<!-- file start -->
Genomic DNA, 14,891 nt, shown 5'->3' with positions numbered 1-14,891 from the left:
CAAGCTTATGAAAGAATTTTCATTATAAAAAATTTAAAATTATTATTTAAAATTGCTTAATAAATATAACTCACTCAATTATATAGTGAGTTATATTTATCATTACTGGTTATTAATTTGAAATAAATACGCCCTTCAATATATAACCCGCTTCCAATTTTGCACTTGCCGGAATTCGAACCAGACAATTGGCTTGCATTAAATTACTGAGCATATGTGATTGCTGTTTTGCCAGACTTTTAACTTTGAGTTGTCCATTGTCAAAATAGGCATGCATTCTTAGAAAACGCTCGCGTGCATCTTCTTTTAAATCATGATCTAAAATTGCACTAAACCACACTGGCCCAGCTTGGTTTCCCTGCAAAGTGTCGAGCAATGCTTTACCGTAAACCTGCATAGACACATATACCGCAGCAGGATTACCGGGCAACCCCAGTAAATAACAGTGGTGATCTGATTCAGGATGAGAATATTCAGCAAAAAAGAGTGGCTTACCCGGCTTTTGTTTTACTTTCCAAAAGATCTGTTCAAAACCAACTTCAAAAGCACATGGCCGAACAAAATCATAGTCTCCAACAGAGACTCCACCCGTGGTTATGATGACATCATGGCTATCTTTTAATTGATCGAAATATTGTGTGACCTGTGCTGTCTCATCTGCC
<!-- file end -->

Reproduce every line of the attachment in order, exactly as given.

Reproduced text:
Genomic DNA, 14,891 nt, shown 5'->3' with positions numbered 1-14,891 from the left:
CAAGCTTATGAAAGAATTTTCATTATAAAAAATTTAAAATTATTATTTAAAATTGCTTAATAAATATAACTCACTCAATTATATAGTGAGTTATATTTATCATTACTGGTTATTAATTTGAAATAAATACGCCCTTCAATATATAACCCGCTTCCAATTTTGCACTTGCCGGAATTCGAACCAGACAATTGGCTTGCATTAAATTACTGAGCATATGTGATTGCTGTTTTGCCAGACTTTTAACTTTGAGTTGTCCATTGTCAAAATAGGCATGCATTCTTAGAAAACGCTCGCGTGCATCTTCTTTTAAATCATGATCTAAAATTGCACTAAACCACACTGGCCCAGCTTGGTTTCCCTGCAAAGTGTCGAGCAATGCTTTACCGTAAACCTGCATAGACACATATACCGCAGCAGGATTACCGGGCAACCCCAGTAAATAACAGTGGTGATCTGATTCAGGATGAGAATATTCAGCAAAAAAGAGTGGCTTACCCGGCTTTTGTTTTACTTTCCAAAAGATCTGTTCAAAACCAACTTCAAAAGCACATGGCCGAACAAAATCATAGTCTCCAACAGAGACTCCACCCGTGGTTATGATGACATCATGGCTATCTTTTAATTGATCGAAATATTGTGTGACCTGTGCTGTCTCATCTGCC